Last Thursday, Sergei Magnitsky was convicted of tax evasion. The only problem was he was not there to hear the verdict read. Magnitsky was killed in Moscow’s Butyrka prison in 2009, likely as a result of beatings and a lack of medical treatment. His crime was uncovering a $230 million tax fraud involving members of the government while working as a lawyer for William Browder (an American investor who was also convicted in absentia).
But Magnitsky’s conviction is not simply an example of the capricious nature of the legal system in Russia; it is a view into how the use of money laundering, financial laws, and Russia’s financial intelligence unit are used to control political dissent.
Recently, Putin launched a much publicized “de-offshorization” campaign aimed at fighting corruption and countering the flight of money from the country, much of it acquired illicitly. This initiative was launched in response to revelations that Russia was losing vast sums of money every year (estimated at $56.8 Billion in 2012), and that many state officials—from the heads of security agencies to the chair of the Russian Duma’s ethics committee—had significant overseas assets (including condos in Miami, worth an estimated $2 million). Much of this wealth was being sent to offshore tax havens in Europe and beyond. Russian holdings in Cyprus amounting to over $30 billion (largely the proceeds of corruption or deposited as a form of tax avoidance) also inspired this campaign. (This scheme of tax avoidance is called “round tripping,” whereby the proceeds made in Russia are registered with a shell company based in Cyprus, then repatriated to Russia avoiding taxes due to a taxation agreement between the two countries). These revelations gave Putin the expedient cover with which to launch “de-offshorization,” which included banning state officials from having overseas assets. The idea is that, by forcing Russian elites to hold their money inside the country, Putin can cement their loyalty by threatening their bank accounts.
As Russian Duma Deputy Dmitry Gorovtsov noted on the new law banning state officials overseas assets, “This law is about political, and not legal, control. It will be applied selectively and subjectively.”
The statement is particularly prescient due to the fact that corruption is an integral part of Putin’s rule, forming the foundation of his patronage system but costing an estimated $300 billion in an economy of $1.5 trillion, or 16 percent of its yearly GDP. Unsurprisingly, Russia was rated worst among countries surveyed for the perceived likelihood of paying bribes in Transparency International’s 2011 Bribe Payers Index. As NYU Professor Mark Galeotti notes, “Politics determines everything and corruption is mobilized as a weapon against enemies (and a treat for friends). Your abuses get publicized as a result of your losing influence within Putin’s court, not the other way round, reflecting the vagaries of factional politics in that court.”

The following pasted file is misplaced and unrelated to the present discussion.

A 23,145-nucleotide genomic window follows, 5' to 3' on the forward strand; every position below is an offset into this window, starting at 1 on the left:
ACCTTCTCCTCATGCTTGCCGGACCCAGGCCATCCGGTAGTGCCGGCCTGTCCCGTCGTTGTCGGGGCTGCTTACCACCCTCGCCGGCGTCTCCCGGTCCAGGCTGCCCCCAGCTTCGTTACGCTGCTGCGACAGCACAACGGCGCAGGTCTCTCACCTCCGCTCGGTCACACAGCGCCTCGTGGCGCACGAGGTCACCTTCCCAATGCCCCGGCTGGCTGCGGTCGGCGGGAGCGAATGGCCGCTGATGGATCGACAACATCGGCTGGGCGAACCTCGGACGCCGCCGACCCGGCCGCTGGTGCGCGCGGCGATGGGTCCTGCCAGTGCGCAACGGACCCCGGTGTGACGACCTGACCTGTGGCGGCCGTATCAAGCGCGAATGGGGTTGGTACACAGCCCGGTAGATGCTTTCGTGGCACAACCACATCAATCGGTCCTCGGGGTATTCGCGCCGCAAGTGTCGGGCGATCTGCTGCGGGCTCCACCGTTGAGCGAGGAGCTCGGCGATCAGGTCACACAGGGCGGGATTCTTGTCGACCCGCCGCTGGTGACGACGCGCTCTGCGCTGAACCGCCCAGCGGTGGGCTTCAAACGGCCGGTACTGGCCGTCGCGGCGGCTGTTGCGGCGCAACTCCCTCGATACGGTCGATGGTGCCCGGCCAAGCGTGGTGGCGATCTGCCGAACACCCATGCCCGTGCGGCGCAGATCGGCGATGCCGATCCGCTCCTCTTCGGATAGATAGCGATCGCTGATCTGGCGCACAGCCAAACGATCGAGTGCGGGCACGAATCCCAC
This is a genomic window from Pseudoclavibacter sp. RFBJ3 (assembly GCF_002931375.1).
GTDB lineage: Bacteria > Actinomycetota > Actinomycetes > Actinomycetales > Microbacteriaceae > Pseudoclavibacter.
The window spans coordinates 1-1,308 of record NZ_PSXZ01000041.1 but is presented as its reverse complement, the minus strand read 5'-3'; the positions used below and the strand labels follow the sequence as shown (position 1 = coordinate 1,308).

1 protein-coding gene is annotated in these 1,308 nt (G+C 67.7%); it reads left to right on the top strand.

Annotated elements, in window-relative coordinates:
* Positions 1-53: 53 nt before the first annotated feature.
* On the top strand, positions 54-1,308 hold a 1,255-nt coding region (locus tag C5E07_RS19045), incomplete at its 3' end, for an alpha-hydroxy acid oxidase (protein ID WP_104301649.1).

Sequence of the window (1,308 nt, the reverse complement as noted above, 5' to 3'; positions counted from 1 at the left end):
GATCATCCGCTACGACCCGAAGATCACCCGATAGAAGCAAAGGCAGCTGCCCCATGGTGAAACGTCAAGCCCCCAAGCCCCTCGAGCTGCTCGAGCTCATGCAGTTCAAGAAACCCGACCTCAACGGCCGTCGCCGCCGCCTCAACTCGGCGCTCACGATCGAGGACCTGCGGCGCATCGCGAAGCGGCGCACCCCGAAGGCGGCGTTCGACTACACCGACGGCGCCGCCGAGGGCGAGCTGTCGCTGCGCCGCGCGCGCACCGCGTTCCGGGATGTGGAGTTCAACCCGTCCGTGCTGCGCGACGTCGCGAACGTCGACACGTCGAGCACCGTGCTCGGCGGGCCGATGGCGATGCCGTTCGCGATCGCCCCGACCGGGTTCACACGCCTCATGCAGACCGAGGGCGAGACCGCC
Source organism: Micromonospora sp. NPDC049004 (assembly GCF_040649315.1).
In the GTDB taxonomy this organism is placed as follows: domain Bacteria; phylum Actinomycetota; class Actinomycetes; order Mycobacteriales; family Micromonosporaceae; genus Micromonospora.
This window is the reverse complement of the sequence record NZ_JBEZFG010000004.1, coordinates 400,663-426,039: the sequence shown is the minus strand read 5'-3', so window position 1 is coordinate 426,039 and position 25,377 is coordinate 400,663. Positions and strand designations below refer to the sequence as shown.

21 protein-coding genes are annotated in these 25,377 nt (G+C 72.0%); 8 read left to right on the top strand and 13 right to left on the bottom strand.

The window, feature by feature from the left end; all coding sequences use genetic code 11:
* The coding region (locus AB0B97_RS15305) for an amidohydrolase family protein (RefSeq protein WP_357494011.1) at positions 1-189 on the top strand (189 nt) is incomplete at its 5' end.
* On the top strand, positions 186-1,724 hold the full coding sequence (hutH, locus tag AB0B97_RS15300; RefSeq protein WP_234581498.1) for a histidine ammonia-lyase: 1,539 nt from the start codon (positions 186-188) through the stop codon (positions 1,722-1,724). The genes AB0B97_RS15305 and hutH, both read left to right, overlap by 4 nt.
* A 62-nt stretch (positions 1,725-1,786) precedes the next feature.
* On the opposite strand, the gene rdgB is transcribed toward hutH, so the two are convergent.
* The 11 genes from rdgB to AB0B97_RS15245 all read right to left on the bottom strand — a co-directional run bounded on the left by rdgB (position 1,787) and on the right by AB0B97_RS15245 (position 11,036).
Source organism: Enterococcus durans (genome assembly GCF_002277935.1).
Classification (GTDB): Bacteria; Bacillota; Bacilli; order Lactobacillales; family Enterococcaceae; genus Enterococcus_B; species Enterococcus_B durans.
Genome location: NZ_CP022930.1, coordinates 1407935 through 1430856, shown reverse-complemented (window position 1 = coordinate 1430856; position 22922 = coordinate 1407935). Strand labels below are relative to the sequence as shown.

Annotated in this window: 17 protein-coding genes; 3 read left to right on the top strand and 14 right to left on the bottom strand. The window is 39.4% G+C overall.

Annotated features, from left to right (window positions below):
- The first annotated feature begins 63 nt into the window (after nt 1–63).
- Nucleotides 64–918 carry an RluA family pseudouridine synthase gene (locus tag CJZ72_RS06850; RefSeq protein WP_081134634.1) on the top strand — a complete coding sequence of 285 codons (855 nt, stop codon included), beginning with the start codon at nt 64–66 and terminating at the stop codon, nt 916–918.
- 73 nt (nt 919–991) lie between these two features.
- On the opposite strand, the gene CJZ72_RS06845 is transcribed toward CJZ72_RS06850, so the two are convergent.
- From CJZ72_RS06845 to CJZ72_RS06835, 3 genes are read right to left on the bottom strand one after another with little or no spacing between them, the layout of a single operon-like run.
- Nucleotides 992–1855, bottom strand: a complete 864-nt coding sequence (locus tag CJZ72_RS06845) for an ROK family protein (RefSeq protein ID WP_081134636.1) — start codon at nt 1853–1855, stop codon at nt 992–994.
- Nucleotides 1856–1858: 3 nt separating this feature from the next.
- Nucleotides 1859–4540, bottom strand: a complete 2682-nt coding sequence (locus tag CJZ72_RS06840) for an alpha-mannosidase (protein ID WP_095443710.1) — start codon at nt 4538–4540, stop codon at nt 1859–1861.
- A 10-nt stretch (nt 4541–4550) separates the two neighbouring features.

Hence, Putin’s calls for action at the G8 summit in June on offshore tax havens, de-offshorization and the recent tightening of anti-money laundering laws are aimed at strengthening his ability to control the elites of the country and to shore up his political base.
But patronage is only one aspect of the tandem that underpins the stability of the Kremlin; the other is coercion. Supporters are kept in line through an implicit threat to throw them in jail and to seize their assets should their loyalty be called into question. The ability to provide financial incentives—through the acceptance of dubious business practices—acquires their support, the threat of jail and repossessing their assets ensures it. A silent agreement between Putin and business elites was reached in the aftermath of Yukos CEO Mikhail Khodorkovsky being thrown into jail in 2003 for attempting to challenge Putin politically (Khodorkovsky was also charged with additional money laundering and fraud charges in 2010 as he was nearing the end of his first sentence). As William Partlett of Columbia University and the Brooking’s Institute said about the incident, “The message to other oligarchs was clear: follow the rules or face devastating legal consequences.”
This approach has its origins in the beginning of Putin’s rule in 2000, when he began to institute a system of governance carefully modeled around the needs of a vertical power structure controlled by himself. The political and business elites of the country were allowed to continue their activities as usual, in exchange for their personal loyalty to the system and their promise to forgo any opposition to the Kremlin.